Religious Studies 135: CHRISTIAN ORIGINSRobert A. Kraft
TAKE-HOME OVERVIEW EXAM OPTION
You may do whatever research and reading you feel is helpful. After researching and organizing, spend no more than one hour in actual writing on each of the following four questions, or if you choose to do this as a research project rather than an exam, no more than 4800 words (equivalent to about 16 typed, double-spaced pages). Electronic submission (by diskette or "text only" email file -- not an "attachment") is preferable to hard copy. You may refer to books and notes, but remember to acknowledge the source of anything that is not considered "general knowledge" in the field. You may also "divide and conquer" (i.e. not wait until the end of the course and do all questions at the same time) as long as you recognize that there is a certain amount of accumulation of information (and hopefully of understanding) that carries through the entire course period. Rewriting of unsatisfactory essays is encouraged, when it promises to lead to better understanding.
Evaluation of your answers rests on such criteria as:
Make sure to define your terms to avoid ambiguity and misunderstanding. Usually, there are no "right" and "wrong" answers, but some presentations will be more satisfactory and appropriate than others!
1. Backgrounds of Early Christianity
Recognizing that Judaism is included among the religious options in the Greco-Roman world, discuss the claim that Christianity added nothing "new" to what was already available in the areas of
EITHER religious ethics and religious practice in that world
OR (alternatively) religious thought ["theology"]. Provide specific examples when possible, in addition to any general observations and perceptions.
2. Jesus and the Traditions about him
Paying close attention to methodological and source problems (e.g. the "synoptic problem" and related issues, the "apocryphal NT," etc.), discuss the claim that Jesus was primarily
interested in "religious and social reform" within first century Palestinian Judaism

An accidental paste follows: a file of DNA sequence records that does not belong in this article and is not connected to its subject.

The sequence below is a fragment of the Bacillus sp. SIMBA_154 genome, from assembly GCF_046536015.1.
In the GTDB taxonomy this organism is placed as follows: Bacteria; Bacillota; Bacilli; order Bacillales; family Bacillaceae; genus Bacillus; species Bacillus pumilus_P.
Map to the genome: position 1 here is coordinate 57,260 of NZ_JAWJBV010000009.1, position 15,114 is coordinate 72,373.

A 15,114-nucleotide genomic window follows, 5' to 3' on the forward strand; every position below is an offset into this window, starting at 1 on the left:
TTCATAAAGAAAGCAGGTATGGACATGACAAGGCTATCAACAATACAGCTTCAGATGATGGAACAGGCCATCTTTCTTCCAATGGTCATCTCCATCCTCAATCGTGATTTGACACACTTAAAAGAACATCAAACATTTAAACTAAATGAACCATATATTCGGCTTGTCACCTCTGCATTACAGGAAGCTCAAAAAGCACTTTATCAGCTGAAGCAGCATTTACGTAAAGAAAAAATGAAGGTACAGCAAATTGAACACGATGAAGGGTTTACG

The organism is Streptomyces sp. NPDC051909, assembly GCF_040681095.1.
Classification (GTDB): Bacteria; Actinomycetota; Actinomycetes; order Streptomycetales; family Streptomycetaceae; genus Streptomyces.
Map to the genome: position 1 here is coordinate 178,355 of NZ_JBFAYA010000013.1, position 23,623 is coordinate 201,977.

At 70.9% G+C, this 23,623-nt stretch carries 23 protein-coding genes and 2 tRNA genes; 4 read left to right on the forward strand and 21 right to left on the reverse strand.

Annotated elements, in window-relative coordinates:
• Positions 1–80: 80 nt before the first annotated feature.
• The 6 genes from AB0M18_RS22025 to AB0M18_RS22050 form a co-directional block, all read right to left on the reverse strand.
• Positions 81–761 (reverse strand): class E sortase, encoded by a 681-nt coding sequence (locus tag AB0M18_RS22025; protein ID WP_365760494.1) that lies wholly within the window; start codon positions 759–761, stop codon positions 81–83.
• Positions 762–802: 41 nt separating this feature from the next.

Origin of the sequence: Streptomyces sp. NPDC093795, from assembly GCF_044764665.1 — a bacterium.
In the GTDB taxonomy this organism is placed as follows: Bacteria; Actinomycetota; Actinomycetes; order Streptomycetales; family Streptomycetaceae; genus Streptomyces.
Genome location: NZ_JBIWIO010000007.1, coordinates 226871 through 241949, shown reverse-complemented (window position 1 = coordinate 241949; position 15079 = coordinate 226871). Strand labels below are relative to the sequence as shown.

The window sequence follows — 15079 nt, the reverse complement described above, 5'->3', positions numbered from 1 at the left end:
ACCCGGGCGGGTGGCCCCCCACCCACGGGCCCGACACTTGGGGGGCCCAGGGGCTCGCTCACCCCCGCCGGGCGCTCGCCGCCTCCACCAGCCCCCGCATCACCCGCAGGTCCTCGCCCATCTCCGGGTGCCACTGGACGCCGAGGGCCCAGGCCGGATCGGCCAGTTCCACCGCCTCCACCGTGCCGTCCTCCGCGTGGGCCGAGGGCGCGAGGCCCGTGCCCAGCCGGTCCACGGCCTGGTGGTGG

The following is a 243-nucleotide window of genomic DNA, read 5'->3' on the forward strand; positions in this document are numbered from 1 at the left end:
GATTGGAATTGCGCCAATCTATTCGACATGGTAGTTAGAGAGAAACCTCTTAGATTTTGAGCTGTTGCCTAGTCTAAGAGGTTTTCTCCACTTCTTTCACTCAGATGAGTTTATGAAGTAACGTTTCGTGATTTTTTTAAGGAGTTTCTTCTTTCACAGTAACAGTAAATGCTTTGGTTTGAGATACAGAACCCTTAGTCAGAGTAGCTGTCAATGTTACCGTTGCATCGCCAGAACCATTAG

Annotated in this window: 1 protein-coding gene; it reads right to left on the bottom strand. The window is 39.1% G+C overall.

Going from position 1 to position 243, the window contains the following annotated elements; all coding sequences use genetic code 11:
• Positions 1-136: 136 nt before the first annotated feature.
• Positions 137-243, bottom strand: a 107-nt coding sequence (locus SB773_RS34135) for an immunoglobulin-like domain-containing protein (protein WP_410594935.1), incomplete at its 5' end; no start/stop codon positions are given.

an eschatological preacher (prophet) within first century Palestinian Judaism
a traveling teacher of timeless "wisdom" somewhere in the context of (or on the fringes of) first century Palestinian Judaism.
3. Paul and the Earliest Christian Materials
Paul was seen as a friend by some "gnostic" Christian (and similar) groups and as an enemy by some "Jewish Christian" groups. What was at issue in such judgments? How would Paul have reacted to the ways he was interpreted by these groups or by their "orthodox" Christian opponents? What would he identify as the main problem areas, and what would he claim as his central, distinguishing ideas?
4. Non-Pauline and Post Pauline Early Christian Materials
Emerging "classical" Christianity collected and preserved a number of apparently diverse writings such as the "Catholic/General Epistles," "Hebrews," "Revelation," the "Apostolic Fathers" and the early "Apologists." Why? What factors were at work in creating such a mixture of literary forms and conceptual contents? Do they have anything(s) significant in common? How would our picture(s) of early Christianity be affected if these materials had not been preserved? Pay attention both to issues of practice (organization, ritual, ethics) as well as thought (theology).
The "Apostolic Fathers" and the early "Apologists" are claimed as allies by classical Christian "orthodoxy." On what grounds? To what extent do these writers represent a homogeneous Christian outlook in terms of such issues as attitudes to Judaism and/or to Greco-Roman Hellenism, attitudes to Christian varieties and/or opponents, role and significance of Jesus, continuity with "apostolic" traditions, forms of Christian worship (and any other criteria you may choose)?
//end (Sept 2001)//